The rule, which updates 33-year-old regulations, will protect 6,000 miles of streams and 52,000 acres of forests primarily in Appalachia, the U.S. Interior Department said. It will require mining companies to restore streams once their work is complete and to monitor water quality.
"Regulations need to keep pace with modern mining practices, so we worked closely with many stakeholders to craft a plan that protects water quality, supports economic opportunities, safeguards our environment and makes coalfield communities more resilient for a diversified economic future," Interior Secretary Sally Jewell said in a statement released Monday.
In coal communities in West Virginia, Ohio and Kentucky, underground mining has been going on for at least a century.
The Office of Surface Mining Reclamation and Enforcement visited numerous mines and received more than 150,000 written comments and statements from 15 open houses and public meeting nationwide.
"This updated, scientifically modern rule will make life better for a countless number of Americans who live near places where coal is being mined," OSMRE Director Joseph Pizarchik said in a statement. "We are closing loopholes and improving our rules to more completely implement the law passed by Congress.
The Obama administration says this rule will have "negligible impact" on the finances of coal mining companies. The agency estimates it will add an average of $81 million a year in compliance costs to the industry -- or 0.1 percent or less of aggregate annual industry revenues.
During his presidential campaign, Trump said the rule was part of Obama's "war on coal" and promised to repeal it.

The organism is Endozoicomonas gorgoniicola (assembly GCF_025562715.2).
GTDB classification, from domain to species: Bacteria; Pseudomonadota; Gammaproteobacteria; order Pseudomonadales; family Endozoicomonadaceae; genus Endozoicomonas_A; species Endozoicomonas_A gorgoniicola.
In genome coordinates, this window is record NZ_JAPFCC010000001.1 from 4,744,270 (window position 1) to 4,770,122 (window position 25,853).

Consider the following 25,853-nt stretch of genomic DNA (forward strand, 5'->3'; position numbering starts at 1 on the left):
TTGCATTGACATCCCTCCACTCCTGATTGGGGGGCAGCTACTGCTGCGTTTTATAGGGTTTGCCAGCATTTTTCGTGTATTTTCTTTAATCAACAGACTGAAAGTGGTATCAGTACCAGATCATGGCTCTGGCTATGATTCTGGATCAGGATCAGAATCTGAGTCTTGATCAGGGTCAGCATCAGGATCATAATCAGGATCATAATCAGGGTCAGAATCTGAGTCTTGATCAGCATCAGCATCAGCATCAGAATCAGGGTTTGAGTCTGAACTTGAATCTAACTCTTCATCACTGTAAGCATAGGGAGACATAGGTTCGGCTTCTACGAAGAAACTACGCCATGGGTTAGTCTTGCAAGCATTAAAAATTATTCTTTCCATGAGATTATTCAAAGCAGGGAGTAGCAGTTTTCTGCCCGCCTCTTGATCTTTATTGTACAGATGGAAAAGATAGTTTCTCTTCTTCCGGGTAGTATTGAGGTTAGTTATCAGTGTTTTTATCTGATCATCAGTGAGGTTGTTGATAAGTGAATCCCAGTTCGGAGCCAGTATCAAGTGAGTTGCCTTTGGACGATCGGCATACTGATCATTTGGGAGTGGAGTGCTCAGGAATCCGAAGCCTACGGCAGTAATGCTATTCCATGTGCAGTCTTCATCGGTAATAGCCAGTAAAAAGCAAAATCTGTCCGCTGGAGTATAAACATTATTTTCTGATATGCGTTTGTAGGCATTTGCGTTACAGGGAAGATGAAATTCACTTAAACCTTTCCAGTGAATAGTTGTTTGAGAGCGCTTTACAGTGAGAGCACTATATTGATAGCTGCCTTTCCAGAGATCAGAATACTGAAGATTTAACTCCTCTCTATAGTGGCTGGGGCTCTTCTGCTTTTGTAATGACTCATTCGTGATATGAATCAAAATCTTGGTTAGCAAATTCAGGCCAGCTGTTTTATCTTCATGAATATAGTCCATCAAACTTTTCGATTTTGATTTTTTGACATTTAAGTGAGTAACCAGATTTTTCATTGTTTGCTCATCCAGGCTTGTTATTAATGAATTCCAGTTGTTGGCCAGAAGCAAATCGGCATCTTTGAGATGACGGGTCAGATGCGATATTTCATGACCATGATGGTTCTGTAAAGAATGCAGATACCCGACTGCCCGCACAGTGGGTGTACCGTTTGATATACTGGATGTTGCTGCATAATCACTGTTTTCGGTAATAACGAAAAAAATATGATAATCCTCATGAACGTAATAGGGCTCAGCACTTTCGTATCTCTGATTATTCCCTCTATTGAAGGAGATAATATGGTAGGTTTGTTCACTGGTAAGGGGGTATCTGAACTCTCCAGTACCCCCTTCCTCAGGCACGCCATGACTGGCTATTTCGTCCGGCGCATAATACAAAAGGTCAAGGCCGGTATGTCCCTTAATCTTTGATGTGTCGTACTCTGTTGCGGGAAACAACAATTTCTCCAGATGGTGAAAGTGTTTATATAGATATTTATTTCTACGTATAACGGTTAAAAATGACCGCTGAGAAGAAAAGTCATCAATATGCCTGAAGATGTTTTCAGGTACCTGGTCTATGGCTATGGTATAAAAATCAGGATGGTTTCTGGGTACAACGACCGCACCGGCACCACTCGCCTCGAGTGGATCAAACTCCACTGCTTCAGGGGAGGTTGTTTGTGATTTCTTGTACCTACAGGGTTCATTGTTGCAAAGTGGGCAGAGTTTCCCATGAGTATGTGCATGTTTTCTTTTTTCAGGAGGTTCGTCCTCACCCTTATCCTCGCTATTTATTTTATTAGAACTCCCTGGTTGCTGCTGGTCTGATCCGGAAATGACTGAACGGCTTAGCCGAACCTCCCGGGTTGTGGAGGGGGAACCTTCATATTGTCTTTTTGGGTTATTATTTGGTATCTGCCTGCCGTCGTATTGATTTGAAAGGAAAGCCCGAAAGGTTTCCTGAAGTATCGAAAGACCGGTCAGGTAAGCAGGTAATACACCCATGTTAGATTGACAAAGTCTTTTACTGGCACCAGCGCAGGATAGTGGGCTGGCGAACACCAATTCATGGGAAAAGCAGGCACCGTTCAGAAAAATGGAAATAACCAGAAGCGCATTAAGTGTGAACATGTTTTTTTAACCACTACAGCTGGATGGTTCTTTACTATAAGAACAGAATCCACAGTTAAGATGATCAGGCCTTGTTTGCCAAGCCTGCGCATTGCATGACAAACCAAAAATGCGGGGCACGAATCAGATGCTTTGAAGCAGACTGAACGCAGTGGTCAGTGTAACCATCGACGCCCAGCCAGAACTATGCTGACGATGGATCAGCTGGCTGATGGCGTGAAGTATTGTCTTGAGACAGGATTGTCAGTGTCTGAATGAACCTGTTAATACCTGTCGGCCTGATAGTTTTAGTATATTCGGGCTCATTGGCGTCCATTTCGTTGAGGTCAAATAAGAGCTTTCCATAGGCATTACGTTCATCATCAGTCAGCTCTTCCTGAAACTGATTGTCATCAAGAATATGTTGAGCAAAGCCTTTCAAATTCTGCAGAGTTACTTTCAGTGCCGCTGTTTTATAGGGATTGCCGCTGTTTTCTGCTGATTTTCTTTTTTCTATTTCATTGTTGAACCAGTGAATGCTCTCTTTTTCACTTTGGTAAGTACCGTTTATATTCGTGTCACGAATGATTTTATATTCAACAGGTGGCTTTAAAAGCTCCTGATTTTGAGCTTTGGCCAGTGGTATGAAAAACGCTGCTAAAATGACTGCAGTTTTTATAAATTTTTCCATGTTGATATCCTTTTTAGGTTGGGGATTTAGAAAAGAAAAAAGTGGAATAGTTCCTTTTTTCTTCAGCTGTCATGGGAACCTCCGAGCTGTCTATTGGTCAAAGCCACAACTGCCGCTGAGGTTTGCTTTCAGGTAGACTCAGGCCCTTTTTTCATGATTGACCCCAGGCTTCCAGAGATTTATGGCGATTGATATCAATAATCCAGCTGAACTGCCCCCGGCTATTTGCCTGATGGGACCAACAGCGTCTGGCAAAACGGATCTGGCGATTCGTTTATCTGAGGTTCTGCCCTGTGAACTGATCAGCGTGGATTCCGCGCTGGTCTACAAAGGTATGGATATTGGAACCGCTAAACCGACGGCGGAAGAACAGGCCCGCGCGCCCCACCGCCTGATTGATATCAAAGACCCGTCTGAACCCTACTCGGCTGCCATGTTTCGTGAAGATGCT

Hal Quinn, the National Mining Association president and CEO, said "the decision to promulgate this duplicative rule at this stage is post-election midnight regulation and therefore obstructionism at its worst. This is after the agency failed in its obligation to engage mining states in the rule's development and ended up with a massive rulemaking that is a win for bureaucracy and extreme environmental groups, and a loss for everyday Americans."
The trade group noted mining contributes more than $18.5 billion annually in state and federal tax revenues and said the new rule is expected to reduce these revenues by between 15 percent and 35 percent.
The rule is the "single greatest threat to the jobs and family livelihoods of our employees that I have seen in my 58 years of coal mining experience," Murray Energy Core CEO Robert E. Murray said in 2015 to his supporters at Green Tree mine in Pennsylvania.
Congress is poised to ban the rule using the Congressional Review Act. This law allows an up-or-down vote on any significant rulemaking within 60 days of its finalization.
"The Obama administration jammed this futile, job-killing rule through under the wire," House Natural Resources Committee Chairman Rob Bishop, a Utah Republican, said in a statement. "The only silver lining with today's release is that their eight-year waste of taxpayer money finally comes to an end."
The regulations were applauded by environmentalists.
"For too long, mining companies have gotten away with dumping toxic pollutants like mercury and arsenic into waterways," the League of Conservation Voters said in a statement.